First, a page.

Study Guide

Adventures of Huckleberry Finn Foolishness and Folly

By Mark Twain

Foolishness and Folly

Afterwards Jim said the witches bewitched him and put him in a trance, and rode him all over the State, and then set him under the trees again, and hung his hat on a limb to show who done it. And next time Jim told it he said they rode him down to New Orleans; and, after that, every time he told it he spread it more and more, till by and by he said they rode him all over the world, and tired him most to death, and his back was all over saddle-boils. Jim was monstrous proud about it, and he got so he wouldn't hardly notice the other n*****s. N*****s would come miles to hear Jim tell about it, and he was more looked up to than any n***** in that country. Strange n*****s would stand with their mouths open and look him all over, same as if he was a wonder. N*****s is always talking about witches in the dark by the kitchen fire; but whenever one was talking and letting on to know all about such things, Jim would happen in and say, "Hm! What you know 'bout witches?" and that n***** was corked up and had to take a back seat. Jim always kept that five-center piece round his neck with a string, and said it was a charm the devil give to him with his own hands, and told him he could cure anybody with it and fetch witches whenever he wanted to just by saying something to it; but he never told what it was he said to it. N*****s would come from all around there and give Jim anything they had, just for a sight of that five-center piece; but they wouldn't touch it, because the devil had had his hands on it. Jim was most ruined for a servant, because he got stuck up on account of having seen the devil and been rode by witches. (2.7)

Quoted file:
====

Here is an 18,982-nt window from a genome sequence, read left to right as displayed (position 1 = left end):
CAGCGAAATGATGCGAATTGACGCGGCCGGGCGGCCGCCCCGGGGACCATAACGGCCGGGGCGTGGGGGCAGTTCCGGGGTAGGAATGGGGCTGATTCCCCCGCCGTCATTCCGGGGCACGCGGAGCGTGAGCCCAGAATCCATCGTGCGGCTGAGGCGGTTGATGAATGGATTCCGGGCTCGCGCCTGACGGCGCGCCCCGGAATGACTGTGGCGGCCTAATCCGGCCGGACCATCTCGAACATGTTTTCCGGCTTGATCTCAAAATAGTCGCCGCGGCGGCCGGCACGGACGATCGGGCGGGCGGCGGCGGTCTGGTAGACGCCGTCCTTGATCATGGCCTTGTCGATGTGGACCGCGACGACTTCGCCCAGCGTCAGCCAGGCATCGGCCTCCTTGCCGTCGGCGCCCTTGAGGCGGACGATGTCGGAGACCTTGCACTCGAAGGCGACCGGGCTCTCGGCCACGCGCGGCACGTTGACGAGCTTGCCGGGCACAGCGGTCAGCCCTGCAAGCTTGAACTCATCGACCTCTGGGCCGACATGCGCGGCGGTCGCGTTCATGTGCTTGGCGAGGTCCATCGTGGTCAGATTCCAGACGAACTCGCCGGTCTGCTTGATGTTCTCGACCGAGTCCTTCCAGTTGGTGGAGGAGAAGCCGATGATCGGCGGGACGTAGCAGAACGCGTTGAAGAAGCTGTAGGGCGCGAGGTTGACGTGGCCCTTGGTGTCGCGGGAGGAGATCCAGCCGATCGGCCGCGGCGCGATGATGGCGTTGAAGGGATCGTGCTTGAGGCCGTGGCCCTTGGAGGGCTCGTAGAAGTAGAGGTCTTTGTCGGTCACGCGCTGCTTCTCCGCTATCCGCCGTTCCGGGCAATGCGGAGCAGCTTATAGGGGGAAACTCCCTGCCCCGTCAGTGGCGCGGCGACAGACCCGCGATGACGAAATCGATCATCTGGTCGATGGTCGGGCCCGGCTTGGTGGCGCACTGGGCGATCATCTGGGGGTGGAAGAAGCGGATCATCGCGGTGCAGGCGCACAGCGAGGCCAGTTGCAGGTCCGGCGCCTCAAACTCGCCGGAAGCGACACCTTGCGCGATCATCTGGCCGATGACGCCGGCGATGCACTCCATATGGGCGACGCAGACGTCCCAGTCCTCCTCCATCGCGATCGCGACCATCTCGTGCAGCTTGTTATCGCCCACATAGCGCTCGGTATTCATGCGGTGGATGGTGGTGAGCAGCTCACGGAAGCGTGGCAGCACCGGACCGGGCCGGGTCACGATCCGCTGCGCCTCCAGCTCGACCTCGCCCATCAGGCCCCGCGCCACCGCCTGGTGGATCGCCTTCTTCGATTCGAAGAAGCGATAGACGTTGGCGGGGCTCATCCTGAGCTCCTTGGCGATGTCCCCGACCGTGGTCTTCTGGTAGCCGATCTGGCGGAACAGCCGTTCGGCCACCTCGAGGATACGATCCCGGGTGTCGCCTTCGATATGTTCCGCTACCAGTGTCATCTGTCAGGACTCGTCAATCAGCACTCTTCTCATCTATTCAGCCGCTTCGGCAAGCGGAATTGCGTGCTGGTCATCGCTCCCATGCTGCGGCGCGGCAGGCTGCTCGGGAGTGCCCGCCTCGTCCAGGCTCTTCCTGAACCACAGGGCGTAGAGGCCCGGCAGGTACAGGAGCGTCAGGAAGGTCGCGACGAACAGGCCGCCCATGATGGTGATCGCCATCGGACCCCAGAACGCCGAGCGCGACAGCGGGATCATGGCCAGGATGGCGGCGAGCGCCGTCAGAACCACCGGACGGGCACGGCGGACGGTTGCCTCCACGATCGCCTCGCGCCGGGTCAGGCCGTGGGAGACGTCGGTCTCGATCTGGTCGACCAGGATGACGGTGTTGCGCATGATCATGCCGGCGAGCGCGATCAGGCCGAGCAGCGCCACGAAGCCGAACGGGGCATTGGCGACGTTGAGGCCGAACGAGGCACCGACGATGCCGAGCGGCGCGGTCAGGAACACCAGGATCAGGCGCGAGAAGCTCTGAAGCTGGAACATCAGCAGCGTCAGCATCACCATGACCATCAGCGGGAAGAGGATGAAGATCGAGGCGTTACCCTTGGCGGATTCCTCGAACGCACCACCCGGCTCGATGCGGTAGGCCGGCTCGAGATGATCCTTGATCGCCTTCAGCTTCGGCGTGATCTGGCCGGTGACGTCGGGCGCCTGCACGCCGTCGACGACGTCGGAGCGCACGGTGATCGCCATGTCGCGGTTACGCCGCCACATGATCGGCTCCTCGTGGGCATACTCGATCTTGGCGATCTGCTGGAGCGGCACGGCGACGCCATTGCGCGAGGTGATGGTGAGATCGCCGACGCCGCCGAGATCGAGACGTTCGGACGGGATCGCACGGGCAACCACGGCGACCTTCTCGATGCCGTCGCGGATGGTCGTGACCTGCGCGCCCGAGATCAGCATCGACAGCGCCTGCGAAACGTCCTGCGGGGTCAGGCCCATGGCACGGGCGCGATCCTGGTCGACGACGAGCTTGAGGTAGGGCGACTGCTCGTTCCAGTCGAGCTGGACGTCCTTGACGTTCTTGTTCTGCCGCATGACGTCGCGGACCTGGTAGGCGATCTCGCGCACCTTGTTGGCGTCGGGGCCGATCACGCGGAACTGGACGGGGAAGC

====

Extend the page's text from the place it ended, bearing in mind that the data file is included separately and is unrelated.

The superstition of the black slaves appears foolish to Huck and Tom – yet they themselves express similar beliefs repeatedly throughout the novel.

Jim tried it again, and then another time, and it acted just the same. Jim got down on his knees, and put his ear against it and listened. But it warn't no use; he said it wouldn't talk. He said sometimes it wouldn't talk without money. (4.21)

Huck appears foolish in his inability to recognize that Jim uses the hairball to make money.

"No, don't you worry; these country jakes won't ever think of that. Besides, you know, you'll be in costume, and that makes all the difference in the world; Juliet's in a balcony, enjoying the moonlight before she goes to bed, and she's got on her night- gown and her ruffled nightcap. Here are the costumes for the parts." (20.23)

The duke fails to see the foolishness of his own actions, but he comments on the inferior intellect of the "country jakes."